HomeWinBuzzer NewsMicrosoft Tests Integrating Ads into Windows 11 Start Menu

Microsoft Tests Integrating Ads into Windows 11 Start Menu

Microsoft tests adding ads to Windows 11 Start menu's "Recommended" section. It's optional and can be disabled.


has initiated a testing phase for a new feature within Windows 11 Beta Channel that integrates advertisements directly into the 's “Recommended” section. This development is aimed at both Windows 11 Home and Pro editions, where users might see suggestions for apps and websites. Although still in the preview testing phase, this move marks a significant shift in how Microsoft plans to utilize its operating system's interface for promotional activities.

User Control and Feedback

In response to potential user concerns, Microsoft has assured that this feature will be optional. Users wary of advertising intrusions can disable the feature by navigating to the Settings menu, selecting Personalization, then Start, and finally toggling off the option labeled “Show recommendations for tips, app promotions, and more.” Microsoft's decision to allow users to opt-out at least respects the differing preferences amongst its user base. The company is closely monitoring feedback from the Windows Insider Program's Beta Channel in the U.S., indicating that the feature's future will be heavily influenced by user reception.Ad-App-Reccomendation-Start-Menu-Windows-11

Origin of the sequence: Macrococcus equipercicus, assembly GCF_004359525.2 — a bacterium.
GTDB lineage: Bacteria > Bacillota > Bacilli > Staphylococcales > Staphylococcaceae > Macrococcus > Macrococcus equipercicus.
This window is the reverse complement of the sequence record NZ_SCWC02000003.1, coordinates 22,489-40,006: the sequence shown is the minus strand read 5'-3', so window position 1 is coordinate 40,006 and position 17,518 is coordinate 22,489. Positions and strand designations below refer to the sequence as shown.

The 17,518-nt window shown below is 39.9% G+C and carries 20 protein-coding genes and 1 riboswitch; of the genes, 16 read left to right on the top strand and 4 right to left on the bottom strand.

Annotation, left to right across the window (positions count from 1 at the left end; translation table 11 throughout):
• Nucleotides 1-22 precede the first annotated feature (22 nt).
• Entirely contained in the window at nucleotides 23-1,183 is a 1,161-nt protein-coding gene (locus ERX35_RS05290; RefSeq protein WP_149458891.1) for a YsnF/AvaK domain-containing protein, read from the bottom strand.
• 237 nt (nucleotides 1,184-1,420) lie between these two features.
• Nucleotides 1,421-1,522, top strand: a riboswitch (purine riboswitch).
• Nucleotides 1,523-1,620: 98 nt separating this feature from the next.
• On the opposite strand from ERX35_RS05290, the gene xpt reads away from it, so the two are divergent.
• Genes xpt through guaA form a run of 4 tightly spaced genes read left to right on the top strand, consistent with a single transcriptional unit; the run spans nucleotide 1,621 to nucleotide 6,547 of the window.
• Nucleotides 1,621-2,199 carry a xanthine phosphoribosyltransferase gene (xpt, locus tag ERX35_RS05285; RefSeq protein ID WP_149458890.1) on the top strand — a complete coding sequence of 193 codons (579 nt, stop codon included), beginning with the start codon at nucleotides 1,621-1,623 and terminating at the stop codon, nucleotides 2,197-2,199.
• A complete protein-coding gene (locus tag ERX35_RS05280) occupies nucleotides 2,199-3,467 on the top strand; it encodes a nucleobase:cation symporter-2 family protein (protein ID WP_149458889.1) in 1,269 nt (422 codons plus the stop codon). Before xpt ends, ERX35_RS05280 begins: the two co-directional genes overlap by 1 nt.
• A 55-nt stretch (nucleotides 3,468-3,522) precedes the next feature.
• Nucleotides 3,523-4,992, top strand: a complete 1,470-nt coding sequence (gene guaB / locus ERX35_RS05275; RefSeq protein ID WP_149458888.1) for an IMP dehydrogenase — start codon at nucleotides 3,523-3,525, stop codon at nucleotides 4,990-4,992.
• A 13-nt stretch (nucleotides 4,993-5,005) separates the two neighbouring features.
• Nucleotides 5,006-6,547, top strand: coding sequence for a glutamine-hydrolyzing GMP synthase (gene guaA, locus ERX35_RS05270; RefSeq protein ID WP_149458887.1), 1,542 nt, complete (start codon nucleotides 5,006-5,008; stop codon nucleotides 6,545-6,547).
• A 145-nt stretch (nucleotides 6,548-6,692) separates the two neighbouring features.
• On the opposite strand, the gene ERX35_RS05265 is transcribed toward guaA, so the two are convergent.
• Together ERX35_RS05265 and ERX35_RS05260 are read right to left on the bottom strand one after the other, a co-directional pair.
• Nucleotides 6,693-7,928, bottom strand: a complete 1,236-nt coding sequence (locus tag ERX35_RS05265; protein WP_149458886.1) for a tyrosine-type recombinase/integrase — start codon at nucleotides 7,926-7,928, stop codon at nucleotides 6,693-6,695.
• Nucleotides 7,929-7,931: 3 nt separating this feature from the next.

Broader Context and Reactions

This initiative is part of a broader trend by Microsoft to integrate more of its services and promotional content directly into the Windows operating system. From the inclusion of MSN content on the lock screen to Copilot advertisements in the Widgets panel and the Settings app, Microsoft is exploring new avenues to engage users with its ecosystem. However, these efforts have not been without criticism.

Some users express concerns over the increasing commercialization of the user interface, fearing it may detract from the core user experience. The sentiment in online forums and comments sections suggests a mixed reception, with some users open to discovering new apps through these recommendations, while others view it as an unwelcome intrusion.

Microsoft has been angering users with its ads policy in its own services. In January, I reported on ads appearing in the Outlook app. These ads, which closely mimic the appearance of regular emails, are causing frustration as they are seemingly designed to encourage accidental clicks. Users of the free version of Outlook, which replaced the retired Mail app on Windows, are the ones affected by this update.

Luke Jones
Luke Jones
Luke has been writing about all things tech for more than five years. He is following Microsoft closely to bring you the latest news about Windows, Office, Azure, Skype, HoloLens and all the rest of their products.